Sunday July 14, 2024

‘Denial of opportunities also gender-based violence’

By Zoya Anwer
December 08, 2018

Rights activists have urged for the need to look at gender-based violence (GBV) through the lens of prevailing mindsets, than just simply enacting laws, to bring about meaningful change in society.

This was discussed at a session held at the Human Rights Commission of Pakistan’s Karachi office on Friday as part of ongoing events regarding the 16 Days of Activism to End Violence against Women.

Abdul Hayyi moderated the discussion while Madiha Lateef of Shirkat Gaah, Asad Butt of HRCP, Farhat Parveen of Now Communities and Kami Sid of Sab Rung were the panellists.

“We have been working on bodily rights in the context of violence against women as well as sexual and reproductive health,” said Madiha Lateef. “It is often believed that violence can only take place through the physical or emotional realm, but the denial of opportunities and access to health is also a form of violence.”

She added that gender-based violence needs to be treated in a holistic manner by understanding the economic dimensions as well as understanding how women are unable to acquire education which would also help them. “We may have laws in place but they too are limiting and I feel in order to address the issue of violence we need to start focusing on changing ideologies with respect to the treatment of women as equal beings rather than as subhumans,” she said. “It is encouraging to see laws being passed to ensure accountability but it’s not the only way to curb violence.”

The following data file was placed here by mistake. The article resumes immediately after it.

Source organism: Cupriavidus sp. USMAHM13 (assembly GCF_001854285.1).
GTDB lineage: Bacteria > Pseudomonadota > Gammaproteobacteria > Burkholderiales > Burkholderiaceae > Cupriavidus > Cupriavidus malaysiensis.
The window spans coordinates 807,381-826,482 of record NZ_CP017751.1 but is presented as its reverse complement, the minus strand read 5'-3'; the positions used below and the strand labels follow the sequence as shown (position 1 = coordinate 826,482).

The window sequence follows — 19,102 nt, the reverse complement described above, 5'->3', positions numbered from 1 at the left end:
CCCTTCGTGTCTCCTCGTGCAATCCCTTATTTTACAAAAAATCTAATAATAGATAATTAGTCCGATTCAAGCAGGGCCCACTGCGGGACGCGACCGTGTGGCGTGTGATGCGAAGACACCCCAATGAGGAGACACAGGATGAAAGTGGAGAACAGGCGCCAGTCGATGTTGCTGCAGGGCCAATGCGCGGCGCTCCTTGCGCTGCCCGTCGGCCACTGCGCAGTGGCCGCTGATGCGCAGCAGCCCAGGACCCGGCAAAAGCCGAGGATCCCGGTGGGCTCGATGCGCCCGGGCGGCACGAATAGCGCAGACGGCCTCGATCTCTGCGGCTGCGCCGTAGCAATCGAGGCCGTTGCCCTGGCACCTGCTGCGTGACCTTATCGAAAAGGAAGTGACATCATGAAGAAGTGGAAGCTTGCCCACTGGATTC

Speaking about the victims of acid attacks, Madiha said that many a time there were issues in lodging the FIR of the attack because the police kept on making errors in filing them because they too are unaware about the law in place especially for such cases. “It is the unwillingness on the part of the state institutions because they do not recognise the laws. Often women who do gear up strength to report are sent home in cases of domestic violence.”

Asad Butt, the vice chairperson of HRCP, said the governments often do well in the legislature front to please international bodies but despite the existence of laws they are yet to be implemented and people in powerful positions yet to be challenged as well.

Transgender activist Kami Sid said that even though a very effective law has been introduced for the community, transgender people feel unsafe and threatened.

“Until the transgender community gets equal opportunities, its members cannot be expected to give up their means of livelihood,” she explained. “Many times, when they leave functions they are harassed by men who often get violent. We protested today because two of the community members were attacked and the car toppled over due to the shots fired at it. We went to file an FIR and were not entertained, and hence we are out on the streets demanding our rights to exist,” she stressed.

Director of NOW Communities, Farhat Parveen, said that without mobility, women cannot get independence and their reliance on at least one male member in their lives makes them unable to fight for themselves. She said a majority of the women who are unable to escape the cycle of violence is because either they are economically dependent or even when they are earning members they have little to no control on the money they bring home.

She recommended that positions set for women only be led by women like the ombudsperson on the harassment issues or even international bodies working solely for women.